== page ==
Linux Articles listed under "persistent"
Kubuntu 8.10 Live USB Creation: The following tutorial covers the process of installing Kubuntu 8.10 to a USB flash drive using the USB Creator created by the Ubuntu team. Kubuntu is a derivative of Ubuntu but uses the popular KDE desktop environment instead of Gnome. Installing Kubuntu 8.10 to a flash drive via the following method makes use of the persistence feature (via a persistence loop file) to save your changes and restore them on subsequent boots.
This ALL In One version of Pendrivelinux 2008 can be run from a USB thumbdrive either natively (as a stand alone Operating System at boot), or within Windows using qemu emulation. Moreover, the user can save installed software, changes, bookmarks, email, contacts and more automatically via a persistent loop image and then restore those changes upon subsequent qemu or native boots. This is a major breakthrough as the user can now run Pendrivelinux 2008 from a USB device even if the computer cannot natively boot from USB and still save changes persistently to be restored regardless of whether booting natively or from qemu.
Create a gOS USB Flash Drive. The following tutorial covers the process of installing gOS to a USB flash drive using the gOS Live CD. In addition, the persistence option is being utilized for saving and restoring changes persistently on the fly. gOS is based on Ubuntu and features the enlightenment desktop environment. Enlightenment features a dock and stack that looks and functions much like "fan view" used in Mac OSX 10.5. We prefer gOS Rocket with also includes many useful google apps. gOS was produced by the Good OS LLC corporation and is commonly found on Everex PC's.
Along with the final release of Ubuntu 8.04 came a bug which broke the persistence feature, ultimately dropping the user to a shell when booting with the persistent option. As it turns out, the problem lies with permissions being set to 755 for the cow device (strangely enough the prereleases did not have this problem). In the following tutorial, I will show you how to quickly fix the problem. This is the same process we used to create the custom initrd.gz file that is distributed with our Ubuntu, Kubuntu and Xubuntu 8.04 Hardy Heron related USB flash drive installation tutorials.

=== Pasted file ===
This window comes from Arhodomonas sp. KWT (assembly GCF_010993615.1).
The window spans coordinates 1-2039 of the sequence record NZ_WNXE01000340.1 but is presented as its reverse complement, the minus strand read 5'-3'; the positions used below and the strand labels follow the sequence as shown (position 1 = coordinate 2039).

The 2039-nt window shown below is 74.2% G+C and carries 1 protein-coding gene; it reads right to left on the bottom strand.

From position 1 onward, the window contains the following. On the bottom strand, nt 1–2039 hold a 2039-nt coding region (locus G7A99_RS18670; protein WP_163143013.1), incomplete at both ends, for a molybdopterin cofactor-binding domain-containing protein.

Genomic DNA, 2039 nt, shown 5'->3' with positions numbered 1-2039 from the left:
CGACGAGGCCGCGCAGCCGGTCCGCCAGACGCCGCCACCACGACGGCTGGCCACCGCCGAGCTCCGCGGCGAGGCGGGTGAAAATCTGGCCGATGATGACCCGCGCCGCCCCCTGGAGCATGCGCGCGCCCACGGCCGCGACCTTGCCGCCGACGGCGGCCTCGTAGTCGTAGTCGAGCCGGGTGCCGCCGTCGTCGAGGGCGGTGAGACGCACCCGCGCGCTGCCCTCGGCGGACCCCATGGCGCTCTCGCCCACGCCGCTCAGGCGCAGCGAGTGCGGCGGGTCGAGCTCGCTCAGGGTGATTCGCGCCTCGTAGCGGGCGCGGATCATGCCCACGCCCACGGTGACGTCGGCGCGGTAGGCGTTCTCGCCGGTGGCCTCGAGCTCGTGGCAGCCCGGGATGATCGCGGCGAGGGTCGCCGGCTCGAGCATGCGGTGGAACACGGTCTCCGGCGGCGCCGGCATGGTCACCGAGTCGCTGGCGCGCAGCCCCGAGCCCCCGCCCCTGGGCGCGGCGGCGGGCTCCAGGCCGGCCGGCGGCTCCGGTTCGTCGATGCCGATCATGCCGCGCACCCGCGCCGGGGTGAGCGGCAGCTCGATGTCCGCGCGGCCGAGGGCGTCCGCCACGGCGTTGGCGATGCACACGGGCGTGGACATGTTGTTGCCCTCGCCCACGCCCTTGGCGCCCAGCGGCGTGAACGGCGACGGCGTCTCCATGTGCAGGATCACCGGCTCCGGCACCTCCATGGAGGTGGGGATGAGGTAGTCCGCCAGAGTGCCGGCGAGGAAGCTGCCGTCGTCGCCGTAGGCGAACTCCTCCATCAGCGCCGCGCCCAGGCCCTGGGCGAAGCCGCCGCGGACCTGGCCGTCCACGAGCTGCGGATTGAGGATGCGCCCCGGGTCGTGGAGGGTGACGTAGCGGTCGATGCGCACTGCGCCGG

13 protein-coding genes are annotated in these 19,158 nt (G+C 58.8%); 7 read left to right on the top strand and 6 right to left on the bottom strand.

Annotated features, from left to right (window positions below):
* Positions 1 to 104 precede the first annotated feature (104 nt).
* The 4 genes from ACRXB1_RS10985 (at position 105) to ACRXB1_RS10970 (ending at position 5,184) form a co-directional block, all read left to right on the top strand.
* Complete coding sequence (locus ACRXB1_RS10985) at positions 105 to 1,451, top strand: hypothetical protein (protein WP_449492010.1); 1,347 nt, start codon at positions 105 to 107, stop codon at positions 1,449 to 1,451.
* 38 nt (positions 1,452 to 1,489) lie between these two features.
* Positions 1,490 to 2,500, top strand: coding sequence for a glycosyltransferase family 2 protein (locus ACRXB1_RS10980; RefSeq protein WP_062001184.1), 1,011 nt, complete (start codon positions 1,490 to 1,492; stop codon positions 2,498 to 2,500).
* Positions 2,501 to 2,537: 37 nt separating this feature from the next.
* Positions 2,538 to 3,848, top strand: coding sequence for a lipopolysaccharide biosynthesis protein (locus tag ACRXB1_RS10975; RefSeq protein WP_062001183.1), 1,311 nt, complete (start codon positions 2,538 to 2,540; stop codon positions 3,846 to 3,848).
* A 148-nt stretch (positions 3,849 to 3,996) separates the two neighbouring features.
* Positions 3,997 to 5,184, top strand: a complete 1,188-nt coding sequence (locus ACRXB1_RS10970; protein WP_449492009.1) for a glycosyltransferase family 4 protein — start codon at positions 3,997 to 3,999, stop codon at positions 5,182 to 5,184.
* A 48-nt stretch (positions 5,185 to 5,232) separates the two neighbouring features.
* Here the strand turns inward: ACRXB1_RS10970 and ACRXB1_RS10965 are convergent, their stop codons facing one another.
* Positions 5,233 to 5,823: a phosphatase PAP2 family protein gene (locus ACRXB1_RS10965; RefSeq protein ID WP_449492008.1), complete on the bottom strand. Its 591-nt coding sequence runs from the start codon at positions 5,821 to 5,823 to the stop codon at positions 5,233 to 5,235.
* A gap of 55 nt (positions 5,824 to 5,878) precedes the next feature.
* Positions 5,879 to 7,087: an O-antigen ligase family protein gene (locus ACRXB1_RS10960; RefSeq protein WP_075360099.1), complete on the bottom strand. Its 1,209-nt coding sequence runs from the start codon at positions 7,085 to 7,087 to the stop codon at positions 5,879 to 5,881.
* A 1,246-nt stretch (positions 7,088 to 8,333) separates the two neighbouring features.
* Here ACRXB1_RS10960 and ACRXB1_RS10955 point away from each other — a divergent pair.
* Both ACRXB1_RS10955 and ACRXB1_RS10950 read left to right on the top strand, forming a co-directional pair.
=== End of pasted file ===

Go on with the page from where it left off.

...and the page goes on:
This tutorial covers the process of installing Xubuntu 8.04.1 to a USB flash drive from within a running (Ubuntu) Linux environment. Xubuntu uses the xfce desktop environment as opposed to Gnome or KDE. Xfce helps Xubuntu run smoother and quicker on older and slower PC's. In addition, this installation tutorial utilizes the casper persistence feature to enable changes to be saved and restored on subsequent boots. If you have access to a working Ubuntu Linux installation and your system does not have a CD drive, this tutorial is for you.
Create a Xubuntu 8.04.1 Live USB Persistent Flash Drive using the Live CD. This tutorial covers the process of installing Xubuntu 8.04.1 Hardy Heron to a USB flash drive via a running Xubuntu 8 Live CD. Xubuntu uses the xfce desktop environment. The xfce desktop environment is a slim yet very powerful GUI. Making Xubuntu less of a resource hog than KDE or Gnome. Xubuntu works well on slower or older computers. In this Linux USB installation tutorial, the casper persistence feature is used to retain and retrieve changes on subsequent boots.
The following tutorial covers one way to easily install MCNLive Toronto to a USB flash pen drive in just a few steps from within Windows. By using this tutorial, you don't need to burn the ISO to a CD and then run the USB installer from Linux. Instead, our Universal USB installer is used to quickly create the MCNLive USB flash drive for you from Windows. In addition, the second part of this tutorial explains how to make MCNLive save your changes back to a persistent mcnlive.loop file.